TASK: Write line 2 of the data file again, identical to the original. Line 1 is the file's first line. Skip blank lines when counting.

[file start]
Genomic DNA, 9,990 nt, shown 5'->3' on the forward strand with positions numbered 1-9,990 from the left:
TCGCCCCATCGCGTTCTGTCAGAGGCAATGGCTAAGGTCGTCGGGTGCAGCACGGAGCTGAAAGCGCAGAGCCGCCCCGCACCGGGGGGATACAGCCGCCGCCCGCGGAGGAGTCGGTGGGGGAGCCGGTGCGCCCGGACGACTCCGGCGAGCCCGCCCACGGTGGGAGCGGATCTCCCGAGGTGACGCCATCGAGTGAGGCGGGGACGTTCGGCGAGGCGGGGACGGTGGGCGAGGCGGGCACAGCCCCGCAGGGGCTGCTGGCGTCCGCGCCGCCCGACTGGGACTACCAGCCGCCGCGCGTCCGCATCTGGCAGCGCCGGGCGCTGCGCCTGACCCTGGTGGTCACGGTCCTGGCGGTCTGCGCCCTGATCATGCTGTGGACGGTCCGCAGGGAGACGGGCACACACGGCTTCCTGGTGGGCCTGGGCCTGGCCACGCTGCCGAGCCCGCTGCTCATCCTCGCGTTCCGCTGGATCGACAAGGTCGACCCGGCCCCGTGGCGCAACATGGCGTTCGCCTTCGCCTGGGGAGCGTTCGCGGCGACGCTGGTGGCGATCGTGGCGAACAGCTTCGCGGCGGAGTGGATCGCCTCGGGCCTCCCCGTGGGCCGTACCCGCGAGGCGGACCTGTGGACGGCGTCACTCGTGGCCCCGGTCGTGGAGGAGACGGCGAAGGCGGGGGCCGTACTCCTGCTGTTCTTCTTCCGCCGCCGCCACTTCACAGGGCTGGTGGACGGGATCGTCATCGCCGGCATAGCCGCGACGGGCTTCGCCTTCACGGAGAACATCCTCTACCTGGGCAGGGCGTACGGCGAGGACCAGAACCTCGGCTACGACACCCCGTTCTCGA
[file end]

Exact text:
TCGCCCCATCGCGTTCTGTCAGAGGCAATGGCTAAGGTCGTCGGGTGCAGCACGGAGCTGAAAGCGCAGAGCCGCCCCGCACCGGGGGGATACAGCCGCCGCCCGCGGAGGAGTCGGTGGGGGAGCCGGTGCGCCCGGACGACTCCGGCGAGCCCGCCCACGGTGGGAGCGGATCTCCCGAGGTGACGCCATCGAGTGAGGCGGGGACGTTCGGCGAGGCGGGGACGGTGGGCGAGGCGGGCACAGCCCCGCAGGGGCTGCTGGCGTCCGCGCCGCCCGACTGGGACTACCAGCCGCCGCGCGTCCGCATCTGGCAGCGCCGGGCGCTGCGCCTGACCCTGGTGGTCACGGTCCTGGCGGTCTGCGCCCTGATCATGCTGTGGACGGTCCGCAGGGAGACGGGCACACACGGCTTCCTGGTGGGCCTGGGCCTGGCCACGCTGCCGAGCCCGCTGCTCATCCTCGCGTTCCGCTGGATCGACAAGGTCGACCCGGCCCCGTGGCGCAACATGGCGTTCGCCTTCGCCTGGGGAGCGTTCGCGGCGACGCTGGTGGCGATCGTGGCGAACAGCTTCGCGGCGGAGTGGATCGCCTCGGGCCTCCCCGTGGGCCGTACCCGCGAGGCGGACCTGTGGACGGCGTCACTCGTGGCCCCGGTCGTGGAGGAGACGGCGAAGGCGGGGGCCGTACTCCTGCTGTTCTTCTTCCGCCGCCGCCACTTCACAGGGCTGGTGGACGGGATCGTCATCGCCGGCATAGCCGCGACGGGCTTCGCCTTCACGGAGAACATCCTCTACCTGGGCAGGGCGTACGGCGAGGACCAGAACCTCGGCTACGACACCCCGTTCTCGA